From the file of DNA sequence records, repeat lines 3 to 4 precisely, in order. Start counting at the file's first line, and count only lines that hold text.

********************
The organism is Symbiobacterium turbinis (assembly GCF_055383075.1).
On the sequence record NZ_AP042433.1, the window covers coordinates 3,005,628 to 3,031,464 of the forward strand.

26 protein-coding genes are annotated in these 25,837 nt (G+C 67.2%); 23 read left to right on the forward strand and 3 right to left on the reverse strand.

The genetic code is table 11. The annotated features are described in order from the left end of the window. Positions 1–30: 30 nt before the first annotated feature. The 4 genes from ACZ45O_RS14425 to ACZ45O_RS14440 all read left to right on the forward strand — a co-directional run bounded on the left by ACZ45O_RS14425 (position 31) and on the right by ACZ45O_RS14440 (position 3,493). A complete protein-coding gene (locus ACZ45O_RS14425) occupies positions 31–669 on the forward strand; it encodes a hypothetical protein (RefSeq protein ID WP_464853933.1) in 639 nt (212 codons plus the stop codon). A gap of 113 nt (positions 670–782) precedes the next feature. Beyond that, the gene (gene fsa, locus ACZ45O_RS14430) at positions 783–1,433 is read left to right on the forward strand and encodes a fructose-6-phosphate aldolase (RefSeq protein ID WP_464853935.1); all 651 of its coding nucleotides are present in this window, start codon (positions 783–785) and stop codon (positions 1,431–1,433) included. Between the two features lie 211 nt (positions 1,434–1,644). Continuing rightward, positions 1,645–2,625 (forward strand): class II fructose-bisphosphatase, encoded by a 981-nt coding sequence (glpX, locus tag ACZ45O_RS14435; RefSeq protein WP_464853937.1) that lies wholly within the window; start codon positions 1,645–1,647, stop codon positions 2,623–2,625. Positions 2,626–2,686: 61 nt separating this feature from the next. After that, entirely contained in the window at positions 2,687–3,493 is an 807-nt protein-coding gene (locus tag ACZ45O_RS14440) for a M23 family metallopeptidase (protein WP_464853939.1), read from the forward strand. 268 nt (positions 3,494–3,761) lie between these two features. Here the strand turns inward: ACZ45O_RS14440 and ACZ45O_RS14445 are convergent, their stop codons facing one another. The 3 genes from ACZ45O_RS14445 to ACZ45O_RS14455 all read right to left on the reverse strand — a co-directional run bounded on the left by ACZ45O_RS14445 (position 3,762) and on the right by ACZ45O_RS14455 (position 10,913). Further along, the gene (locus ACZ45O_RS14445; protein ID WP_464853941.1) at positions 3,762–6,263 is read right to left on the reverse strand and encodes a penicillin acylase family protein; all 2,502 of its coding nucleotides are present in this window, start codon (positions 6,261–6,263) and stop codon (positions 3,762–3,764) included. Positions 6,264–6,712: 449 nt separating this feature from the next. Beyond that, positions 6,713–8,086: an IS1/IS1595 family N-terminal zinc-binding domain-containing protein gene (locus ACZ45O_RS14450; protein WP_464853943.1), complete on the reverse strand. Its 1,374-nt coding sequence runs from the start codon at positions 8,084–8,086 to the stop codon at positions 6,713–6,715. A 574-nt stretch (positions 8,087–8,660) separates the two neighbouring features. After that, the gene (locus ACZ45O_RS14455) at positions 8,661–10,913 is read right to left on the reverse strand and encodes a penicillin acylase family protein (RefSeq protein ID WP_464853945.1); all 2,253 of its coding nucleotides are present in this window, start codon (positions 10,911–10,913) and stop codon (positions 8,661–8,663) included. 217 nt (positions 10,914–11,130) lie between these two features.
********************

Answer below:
26 protein-coding genes are annotated in these 25,837 nt (G+C 67.2%); 23 read left to right on the forward strand and 3 right to left on the reverse strand.

The genetic code is table 11. The annotated features are described in order from the left end of the window. Positions 1–30: 30 nt before the first annotated feature. The 4 genes from ACZ45O_RS14425 to ACZ45O_RS14440 all read left to right on the forward strand — a co-directional run bounded on the left by ACZ45O_RS14425 (position 31) and on the right by ACZ45O_RS14440 (position 3,493). A complete protein-coding gene (locus ACZ45O_RS14425) occupies positions 31–669 on the forward strand; it encodes a hypothetical protein (RefSeq protein ID WP_464853933.1) in 639 nt (212 codons plus the stop codon). A gap of 113 nt (positions 670–782) precedes the next feature. Beyond that, the gene (gene fsa, locus ACZ45O_RS14430) at positions 783–1,433 is read left to right on the forward strand and encodes a fructose-6-phosphate aldolase (RefSeq protein ID WP_464853935.1); all 651 of its coding nucleotides are present in this window, start codon (positions 783–785) and stop codon (positions 1,431–1,433) included. Between the two features lie 211 nt (positions 1,434–1,644). Continuing rightward, positions 1,645–2,625 (forward strand): class II fructose-bisphosphatase, encoded by a 981-nt coding sequence (glpX, locus tag ACZ45O_RS14435; RefSeq protein WP_464853937.1) that lies wholly within the window; start codon positions 1,645–1,647, stop codon positions 2,623–2,625. Positions 2,626–2,686: 61 nt separating this feature from the next. After that, entirely contained in the window at positions 2,687–3,493 is an 807-nt protein-coding gene (locus tag ACZ45O_RS14440) for a M23 family metallopeptidase (protein WP_464853939.1), read from the forward strand. 268 nt (positions 3,494–3,761) lie between these two features. Here the strand turns inward: ACZ45O_RS14440 and ACZ45O_RS14445 are convergent, their stop codons facing one another. The 3 genes from ACZ45O_RS14445 to ACZ45O_RS14455 all read right to left on the reverse strand — a co-directional run bounded on the left by ACZ45O_RS14445 (position 3,762) and on the right by ACZ45O_RS14455 (position 10,913). Further along, the gene (locus ACZ45O_RS14445; protein ID WP_464853941.1) at positions 3,762–6,263 is read right to left on the reverse strand and encodes a penicillin acylase family protein; all 2,502 of its coding nucleotides are present in this window, start codon (positions 6,261–6,263) and stop codon (positions 3,762–3,764) included. Positions 6,264–6,712: 449 nt separating this feature from the next. Beyond that, positions 6,713–8,086: an IS1/IS1595 family N-terminal zinc-binding domain-containing protein gene (locus ACZ45O_RS14450; protein WP_464853943.1), complete on the reverse strand. Its 1,374-nt coding sequence runs from the start codon at positions 8,084–8,086 to the stop codon at positions 6,713–6,715. A 574-nt stretch (positions 8,087–8,660) separates the two neighbouring features. After that, the gene (locus ACZ45O_RS14455) at positions 8,661–10,913 is read right to left on the reverse strand and encodes a penicillin acylase family protein (RefSeq protein ID WP_464853945.1); all 2,253 of its coding nucleotides are present in this window, start codon (positions 10,911–10,913) and stop codon (positions 8,661–8,663) included. 217 nt (positions 10,914–11,130) lie between these two features.